Think about it: If everyone else is publishing best-case-scenario BC’s based on high velocities, you might as well play along or you’re handicapping yourself. Of course, a few companies seem to be more “optimistic” in their published BC’s, with independent research showing some manufacturers overestimate BC’s by more than 10% (Courtney) – so I’ve learned to be highly skeptical of the BC from most manufacturers.
Another problem is many manufacturers only publish G1 BC’s, and not G7 BC’s. So if we don’t have accurate G7 BC’s for our bullets, changing to that as the standard is just a good idea with no way to implement.
That brings us back to Bryan Litz. Several years ago, Bryan saw that the lack of accurate BC’s for bullets was becoming a limiting factor. So he started conducting live-fire tests to independently measure the real-world BC of popular rifle bullets to help the long range shooting community create more accurate firing solutions. His experiments were carefully instrumented so the resulting BC’s were accurate to +/- 1%, and Bryan has been publishing the results of that ongoing research for several years. This was a huge service to the shooting community, because now you can just look up the “Litz BC” and have a high degree of trust that it is accurate. Bryan has compiled a library of G1 and G7 BC’s measured from his live-fire testing and there are several ways to find those numbers, but if you want the entire list you should just buy his bullet library book that contains comprehensive info for 720 bullets (see the full bullet list).
A Quick Summary Of Where We Are Today
Today, shooters have powerful tools and data available which allow us to predict bullet trajectory at a whole different level of accuracy. New chronographs, like the LabRadar and MagnetoSpeed, have been released that provide very accurate muzzle velocities and avoid common pitfalls/errors associated with traditional, light-based chronographs. Then we have access to accurate G7 BC’s measured from Litz’s independent live-fire tests. Finally, handheld weather stations like the Kestrel Weather Meter allow us to gather on-site atmospherics in real-time. That is important because the drag a bullet experiences in flight changes based on the density of the air, so being able to measure the exact conditions allows us to customize the firing solution to be even more accurate!
All of those things have increased the quality of our inputs into a ballistic engine and therefore increase the quality of the output. If you combine all those things with a good ballistic engine, the output should very closely match your impacts in the field at most ranges without the need for much truing or calibration.
New Bullet-Specific Drag Models
Over the past decade, equipment and shooters have become much more capable, and started stretching out to distances that would have seemed ludicrous 10 years ago. That’s when we ran into a new problem. Bryan explains that “small differences in shape between a given bullet and the G7 standard can lead to significant misrepresentations of drag for that bullet at transonic speeds.” Transonic speed is when the bullet has slowed down to around 1300 fps, which is typically a long way out there, but the exact distance depends on the cartridge, bullet, and atmospheric conditions. For context, that might roughly equate to a distance around 1100-1200 yards for a 6.5 Creedmoor or 1500-1600 yards for a 338 Lapua Mag. We could use a good G7 BC with an accurate muzzle velocity to predict trajectory and get reliable first-round hits through supersonic flight, but as we stretched beyond to extreme distances the bullet became unpredictable again. It turns out that a specific bullet’s behavior at transonic speeds is unique, like a fingerprint. G1 or G7 standards are basically generic fingerprints – they won’t ever be a perfect match for a particular bullet, and that becomes especially apparent at transonic speeds.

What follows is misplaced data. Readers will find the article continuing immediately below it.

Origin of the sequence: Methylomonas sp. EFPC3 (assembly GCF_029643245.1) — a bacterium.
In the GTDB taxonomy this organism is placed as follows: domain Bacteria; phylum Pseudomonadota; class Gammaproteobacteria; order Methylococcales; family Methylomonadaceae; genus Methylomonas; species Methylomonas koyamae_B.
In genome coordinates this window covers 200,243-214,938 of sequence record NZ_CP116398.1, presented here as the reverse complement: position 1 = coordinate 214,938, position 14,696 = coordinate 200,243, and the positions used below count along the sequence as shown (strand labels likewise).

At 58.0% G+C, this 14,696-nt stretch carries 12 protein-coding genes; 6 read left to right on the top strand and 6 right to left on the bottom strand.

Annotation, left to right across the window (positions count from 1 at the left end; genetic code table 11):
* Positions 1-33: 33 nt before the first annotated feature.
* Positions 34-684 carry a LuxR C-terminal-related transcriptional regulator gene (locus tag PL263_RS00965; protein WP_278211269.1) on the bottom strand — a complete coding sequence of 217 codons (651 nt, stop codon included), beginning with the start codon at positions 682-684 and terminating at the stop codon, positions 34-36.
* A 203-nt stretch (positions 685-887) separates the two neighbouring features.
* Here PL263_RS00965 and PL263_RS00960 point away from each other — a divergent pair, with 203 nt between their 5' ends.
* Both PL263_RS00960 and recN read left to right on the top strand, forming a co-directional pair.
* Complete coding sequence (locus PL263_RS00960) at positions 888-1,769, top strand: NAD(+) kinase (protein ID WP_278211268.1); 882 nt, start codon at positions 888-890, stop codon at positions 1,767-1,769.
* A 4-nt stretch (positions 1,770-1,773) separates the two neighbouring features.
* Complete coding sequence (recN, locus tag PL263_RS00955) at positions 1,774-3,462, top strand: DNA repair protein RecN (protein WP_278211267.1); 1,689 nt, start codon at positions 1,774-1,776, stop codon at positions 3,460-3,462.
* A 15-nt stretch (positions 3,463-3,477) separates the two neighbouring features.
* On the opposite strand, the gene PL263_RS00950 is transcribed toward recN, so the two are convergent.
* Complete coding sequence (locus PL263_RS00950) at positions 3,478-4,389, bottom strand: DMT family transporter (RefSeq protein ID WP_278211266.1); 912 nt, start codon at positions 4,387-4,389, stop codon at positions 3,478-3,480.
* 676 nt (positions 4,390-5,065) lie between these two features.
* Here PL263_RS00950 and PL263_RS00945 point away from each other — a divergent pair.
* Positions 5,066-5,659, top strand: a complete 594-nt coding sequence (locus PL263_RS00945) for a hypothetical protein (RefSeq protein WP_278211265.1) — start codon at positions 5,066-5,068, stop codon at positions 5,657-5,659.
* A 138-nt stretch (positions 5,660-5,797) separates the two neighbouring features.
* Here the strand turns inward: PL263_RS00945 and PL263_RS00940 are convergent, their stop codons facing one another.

That brings me to recent, very-exciting developments around drag modeling. In the opening, I mentioned back in the 1700’s and 1800’s “the thought of somehow trying to measure and compute the drag for each and every type of bullet over the full velocity range from the muzzle to the target seemed impossible!” That’s what led us to using standard drag models like the G1 and G7, which are simpler to apply and didn’t require modeling the actual unique bullet drag for each and every bullet shape. In most cases, the drag shapes are similar enough that simply scaling the drag curve in trajectory predictions was accurate enough. However, today we have equipment that makes measuring drag over the full flight easier, and computers are able to do the real calculus-based math much faster than mathematicians doing it by hand. While we’ve been using G standards to model drag for 100+ years, we have entered a new era!
Lapua, Applied Ballistics, Hornady, Barnes Bullets, government research labs, and others have recently started using Doppler radar to record extremely precise bullet trajectories. These aren’t LabRadar’s, but professional grade, $100,000 Doppler radar systems like the Infinition BR-1001. Doppler radar can record the exact flight of the bullet all the way down range, resulting in thousands of data points with an accuracy that is within a few millimeters! Barnes Bullets says their “Doppler radar system can track bullets out to 1500 meters, recording the velocity and time of flight of that bullet every few feet along the flight path.” These companies then analyze that data to define the specific drag of an individual bullet at a whole new level.